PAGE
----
Letters page of Daredevil 55
Letters page of Daredevil 55

The battle with the censors can be seen with the early ‘Comics Code’ emblem on this copy of Daredevil and in the letters column with the no doubt 100% genuine  letters from kids happily confirming that his books taught them to stay away from crime!

The cover artist is Charles Biro whose clean depictions of the ‘little wise guys’ helped propel the book to immense popularity with the kids of America. Biro was one of the most accomplished artists of the Golden Age. As a weird aside another character he created for Gleason, Crimebuster from Boy Comics, would go on to star on the cover of the Rage Against the Machine album Evil Empire. I wonder if the band knew the back story of the publisher!

Interior art is by Norman Maurer whilst Biro is the writer. Maurer would go on to form the influential cartooning school with Joe Kubert. The story delivers a very American lesson in how children should use guns safely while hunting. The scenes with a bear cub put me in mind of Hergé’s Destination Moon of a few decades later. 

Daredevil and the Little Wise Guys art by Norman Maurer
Daredevil and the Little Wise Guys art by Norman Maurer

The backup tale shows Daredevil sticking up for a kid facing reform school and very much is of the view that social conditions determine behaviour for both accused and accuser. There is also a text story which tells a tale of glamorous Hollywood crime whilst underlining that crime, of course, does not pay.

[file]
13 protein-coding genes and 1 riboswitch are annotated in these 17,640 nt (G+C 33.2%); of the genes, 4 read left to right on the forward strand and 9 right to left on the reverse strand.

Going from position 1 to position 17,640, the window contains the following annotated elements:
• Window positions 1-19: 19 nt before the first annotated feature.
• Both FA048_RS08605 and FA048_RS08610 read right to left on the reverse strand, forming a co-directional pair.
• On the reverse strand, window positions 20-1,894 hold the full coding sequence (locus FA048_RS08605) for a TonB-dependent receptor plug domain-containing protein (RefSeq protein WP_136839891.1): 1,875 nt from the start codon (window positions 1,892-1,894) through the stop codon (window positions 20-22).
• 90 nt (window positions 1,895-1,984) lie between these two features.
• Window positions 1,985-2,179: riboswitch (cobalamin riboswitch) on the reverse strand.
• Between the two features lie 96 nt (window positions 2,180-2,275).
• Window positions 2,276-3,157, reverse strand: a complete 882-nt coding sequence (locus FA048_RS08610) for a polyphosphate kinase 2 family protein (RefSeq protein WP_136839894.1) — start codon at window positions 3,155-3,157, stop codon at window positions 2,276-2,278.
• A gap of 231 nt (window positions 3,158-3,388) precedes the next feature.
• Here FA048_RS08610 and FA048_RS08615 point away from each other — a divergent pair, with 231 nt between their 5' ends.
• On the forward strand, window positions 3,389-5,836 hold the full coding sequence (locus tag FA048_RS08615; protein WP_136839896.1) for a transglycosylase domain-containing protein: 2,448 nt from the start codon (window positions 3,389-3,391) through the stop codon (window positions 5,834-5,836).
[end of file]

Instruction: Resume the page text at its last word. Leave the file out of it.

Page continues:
As superheroes faded from popularity (it will happen again folks, eventually…) Daredevil was dropped from his own title and the Little Wise Guys became the stars. When Gleason moved out of publishing the rights to Daredevil passed into the public realm. Today the character has been resurrected by the likes of Erik Larsen’s Ant comic and also recently as part of a stable of Gleason characters on the Comic House imprint.

Ant issue 12 by Erik Larsen
Ant issue 12 by Erik Larsen

American Daredevil: Comics, Communism, and the Battles of Lev Gleason‘ provides an insightful look at an era which created comics as we know it today. It was not just a time of white picket fences and little Johnny at the drugstore buying his books from the spinner rack. It was also a time of social and political change and conflict and this book shows that comics were very much a part of that struggle.


American Daredevil: Comics, Communism, and the Battles of Lev Gleason‘ is out now in paperback and kindle.

You can find more about Lev Gleason characters and this book at https://www.levgleason.com/americandaredevil

Bonus: Some pages from the 1982 book The Daredevil Chronicles, which focus on the Marvel character but which have a couple of appearances by the Golden Age Daredevil depicted by Fred Hembeck and Michael T. Gilbert.

Two Daredevils by Michael T. Gilbert
Two Daredevils by Michael T. Gilbert
Fred Hembeck from The Daredevil Chronicles
Fred Hembeck from The Daredevil Chronicles